We all work on repetitive tasks. When we add them to our to-do lists, we do so without enthusiasm, and it usually shows in the results we produce.
Lack of passion works like a contagious disease; it starts small with unfinished “small” tasks, and moves itself up until it kills your motivation to do just about anything due to backlog.
But of course, you already knew that.
Mundane repetitive tasks are not exactly glamorous. We’ve done them so many times that, as a result, we find them less enjoyable when compared to something we’ve never done before.
There’s a mechanism in our brain that plays with our ability to repeat tasks. Our brain is always seeking the next reward–it tries to identify new patterns that will reward us with a nice dose of happy juice (i.e., dopamine), which, of course, is impossible when our brain is searching for them based on old patterns (i.e., the repetitive tasks).
To bypass this mechanism, we must embrace a more “hands-on” approach and introduce new angles every now and then to keep our repetitive tasks fresh and interesting.
Here are three tips I use to keep repetitive tasks fresh, my mind sane, and my spirits high.
Everyone tries to tell you how to achieve goals and “eat frogs.” It’s a glorified subject that keeps popping up from passionate self-help gurus and researchers from all over the world. Researchers try to synthesize the behavioral essence of task completion so they’ll be able to reproduce the desired effect in lab conditions. Gurus make it sound easy with their enthusiasm and simple tips that sound a lot like, “everyone can do it if you follow my mantra,” or something along those lines.
The truth is this: the easiest way to achieve a goal is by enjoying your to-do list.
But, what do you do when the road to your target is not that fun and you need to repeat the same task again and again? When you work on tasks that bum you out, you have to remember that it might not be fun to do that task, but it’s definitely fun to mark it complete!
Every major achievement in your life consists of a long list of minor victories. Once you come to terms with that simple fact, you begin to understand the anatomy of success (i.e. small and probably repetitive accomplishments).
Combine your to-do list with a “To-Done” list, a list of all the things you’ve accomplished thus far. It can be all the things you finished today, this week, this month, or even since you’ve started any given project.
This list should be visited every time you complete a task to take its effect on you, and it’s the best way to refuel your passion. Checking off a task is nice; seeing many tasks checked-off is heavenly.
Stress is a motivation killer. The author of “Getting Things Done”, David Allen, suggests that you write down everything you have to do, so tasks won’t hover aimlessly in your head and you’ll reach the calm state of “Mind like Water.” This state reduces the aimless buzzing noise in your head, leaving you calmer, more focused, and more organized.
But what happens when repetitive tasks wear you down and you’re nearing a deadline with nothing to show? The aforementioned water spills from your ears!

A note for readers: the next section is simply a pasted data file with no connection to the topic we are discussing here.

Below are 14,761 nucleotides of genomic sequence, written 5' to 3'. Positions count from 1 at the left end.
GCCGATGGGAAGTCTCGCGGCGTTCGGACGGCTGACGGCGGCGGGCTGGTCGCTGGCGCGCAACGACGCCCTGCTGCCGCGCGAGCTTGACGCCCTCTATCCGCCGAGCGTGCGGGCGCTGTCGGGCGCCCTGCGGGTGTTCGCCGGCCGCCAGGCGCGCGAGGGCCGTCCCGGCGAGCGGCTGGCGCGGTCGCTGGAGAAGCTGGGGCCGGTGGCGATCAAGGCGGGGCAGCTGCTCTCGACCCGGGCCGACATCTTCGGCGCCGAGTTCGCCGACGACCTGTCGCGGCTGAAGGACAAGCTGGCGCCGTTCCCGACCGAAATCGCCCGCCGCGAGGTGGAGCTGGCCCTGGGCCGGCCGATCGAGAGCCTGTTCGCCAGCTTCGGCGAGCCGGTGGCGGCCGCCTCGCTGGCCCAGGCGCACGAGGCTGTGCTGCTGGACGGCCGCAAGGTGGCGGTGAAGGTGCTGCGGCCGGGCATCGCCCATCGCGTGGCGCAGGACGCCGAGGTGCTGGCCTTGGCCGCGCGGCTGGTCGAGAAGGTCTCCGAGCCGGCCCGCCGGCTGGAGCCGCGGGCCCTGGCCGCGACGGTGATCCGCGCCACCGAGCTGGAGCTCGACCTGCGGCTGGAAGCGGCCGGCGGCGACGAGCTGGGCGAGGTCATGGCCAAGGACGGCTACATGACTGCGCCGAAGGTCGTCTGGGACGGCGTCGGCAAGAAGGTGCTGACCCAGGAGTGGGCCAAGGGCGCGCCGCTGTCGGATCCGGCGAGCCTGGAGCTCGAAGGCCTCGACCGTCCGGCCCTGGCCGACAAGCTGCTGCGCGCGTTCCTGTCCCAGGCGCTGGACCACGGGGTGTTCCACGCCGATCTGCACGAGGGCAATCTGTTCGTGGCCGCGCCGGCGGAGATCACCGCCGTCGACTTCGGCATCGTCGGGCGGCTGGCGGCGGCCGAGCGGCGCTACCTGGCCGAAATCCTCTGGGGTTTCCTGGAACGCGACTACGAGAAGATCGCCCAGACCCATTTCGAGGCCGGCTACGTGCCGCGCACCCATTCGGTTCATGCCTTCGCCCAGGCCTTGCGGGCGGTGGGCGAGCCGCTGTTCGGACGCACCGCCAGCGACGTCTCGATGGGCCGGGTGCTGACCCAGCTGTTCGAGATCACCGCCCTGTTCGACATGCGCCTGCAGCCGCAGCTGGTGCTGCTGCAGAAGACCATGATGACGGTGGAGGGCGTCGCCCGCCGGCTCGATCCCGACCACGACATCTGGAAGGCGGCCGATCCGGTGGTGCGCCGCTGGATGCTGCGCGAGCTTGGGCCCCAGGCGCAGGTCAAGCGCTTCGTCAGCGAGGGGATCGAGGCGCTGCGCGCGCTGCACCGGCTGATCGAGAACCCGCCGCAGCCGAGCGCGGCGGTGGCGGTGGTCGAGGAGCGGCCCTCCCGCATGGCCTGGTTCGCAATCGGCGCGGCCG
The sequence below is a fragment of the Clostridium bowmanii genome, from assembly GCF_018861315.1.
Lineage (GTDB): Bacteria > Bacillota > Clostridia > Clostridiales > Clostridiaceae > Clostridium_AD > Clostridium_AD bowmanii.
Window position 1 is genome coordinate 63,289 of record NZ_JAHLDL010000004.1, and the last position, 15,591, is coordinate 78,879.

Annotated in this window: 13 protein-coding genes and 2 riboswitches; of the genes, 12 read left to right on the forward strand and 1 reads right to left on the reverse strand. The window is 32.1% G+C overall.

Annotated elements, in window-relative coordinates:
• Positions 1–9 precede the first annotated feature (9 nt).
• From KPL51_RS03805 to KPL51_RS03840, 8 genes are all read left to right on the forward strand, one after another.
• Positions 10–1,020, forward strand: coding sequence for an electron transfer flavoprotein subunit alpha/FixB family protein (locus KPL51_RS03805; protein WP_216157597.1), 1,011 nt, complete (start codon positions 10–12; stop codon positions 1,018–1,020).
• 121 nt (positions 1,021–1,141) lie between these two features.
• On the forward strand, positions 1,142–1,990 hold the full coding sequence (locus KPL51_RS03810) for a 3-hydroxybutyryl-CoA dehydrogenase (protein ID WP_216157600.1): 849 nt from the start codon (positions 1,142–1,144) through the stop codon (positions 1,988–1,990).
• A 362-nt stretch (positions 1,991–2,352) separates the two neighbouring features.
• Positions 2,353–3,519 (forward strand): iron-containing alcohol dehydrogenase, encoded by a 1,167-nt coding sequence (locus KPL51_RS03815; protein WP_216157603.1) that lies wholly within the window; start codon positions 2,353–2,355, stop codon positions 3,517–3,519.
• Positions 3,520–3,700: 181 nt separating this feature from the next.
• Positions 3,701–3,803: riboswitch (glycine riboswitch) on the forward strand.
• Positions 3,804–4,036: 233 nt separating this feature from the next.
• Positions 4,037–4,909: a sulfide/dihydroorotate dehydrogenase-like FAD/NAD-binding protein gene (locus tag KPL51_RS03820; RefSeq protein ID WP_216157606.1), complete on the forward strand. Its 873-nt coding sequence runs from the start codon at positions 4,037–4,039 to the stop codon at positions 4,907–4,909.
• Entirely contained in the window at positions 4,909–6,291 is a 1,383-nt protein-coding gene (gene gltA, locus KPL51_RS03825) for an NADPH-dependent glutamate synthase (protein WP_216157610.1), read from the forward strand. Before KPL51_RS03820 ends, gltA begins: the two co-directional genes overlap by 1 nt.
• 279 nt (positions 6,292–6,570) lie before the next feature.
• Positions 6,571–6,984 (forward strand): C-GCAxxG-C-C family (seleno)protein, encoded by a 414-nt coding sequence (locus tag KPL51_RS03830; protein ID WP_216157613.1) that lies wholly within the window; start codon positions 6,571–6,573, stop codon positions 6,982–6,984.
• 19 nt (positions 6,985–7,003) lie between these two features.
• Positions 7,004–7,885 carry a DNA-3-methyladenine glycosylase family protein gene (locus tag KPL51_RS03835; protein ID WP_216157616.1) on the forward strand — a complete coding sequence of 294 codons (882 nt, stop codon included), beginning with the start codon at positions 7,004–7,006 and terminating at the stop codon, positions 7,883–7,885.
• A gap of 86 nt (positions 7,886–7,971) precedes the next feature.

When there’s no time to achieve what you planned, you start to obsess over that plan and lament the lack of time. Your plan, although written down meticulously and reviewed several times, invades your thoughts and sucks up any pleasure from doing just about anything which results in missed deadlines.
That’s why Laura Vanderkam suggests that you schedule slack into your program.
Who knows, maybe the added time will help you do even more than just that task?
As long as you keep your focus and use the added slack to reach your goals on time, you’ll feel the levels of stress decreasing as you moods rises!
FYI: if you decide to do something else with that added time after you finish the job, that’s OK too and I’ll explain why below.
Recently, there’s a growing movement that supports the notion of having fun while you work. Although it might sound a bit counter-productive, it’s an excellent way to stay fresh and vent minor frustrations.
You should then schedule a break every 90-110 minutes and here’s why: we can’t focus too long on the same task, and this is especially true if that task is repetitive. Our body needs a break because it has its own rhythm.
We have an inner cycle that works like an actual clock called the Ultradian Rhythms. It’s a natural bodily rhythm that is responsible for alertness, focus, and even sleep. The spectrum works in intervals that spike for 90-110 minutes at a time in which it provides us a wide bandwidth to complete any given task.
After those 90-110 minutes, our focus spirals down and we find ourselves all over the place for about 20-25 minutes, this is a temporary slope in which we tend to wander around aimlessly watching cute cats on the web (usually).
Now don’t get me wrong, there’s nothing amiss in seeing cute cats. Some researchers even suggest that it increases our productivity. But it’s not our ultimate goal–we’re after task-completion heaven, and that’s why it’s probably best if you schedule breaks during the Ultradian rhythm’s slump.
Working with our Ultradian rhythm helps us understand when our body needs to take a break. So make sure that you don’t schedule yourself to work on repetitive tasks while you’re in the Ultradian rhythm slump.
As you can see, overcoming task fatigue, especially repetitive tasks, requires us to be a bit more creative.
So what methods do you use to keep your passion and drive going?
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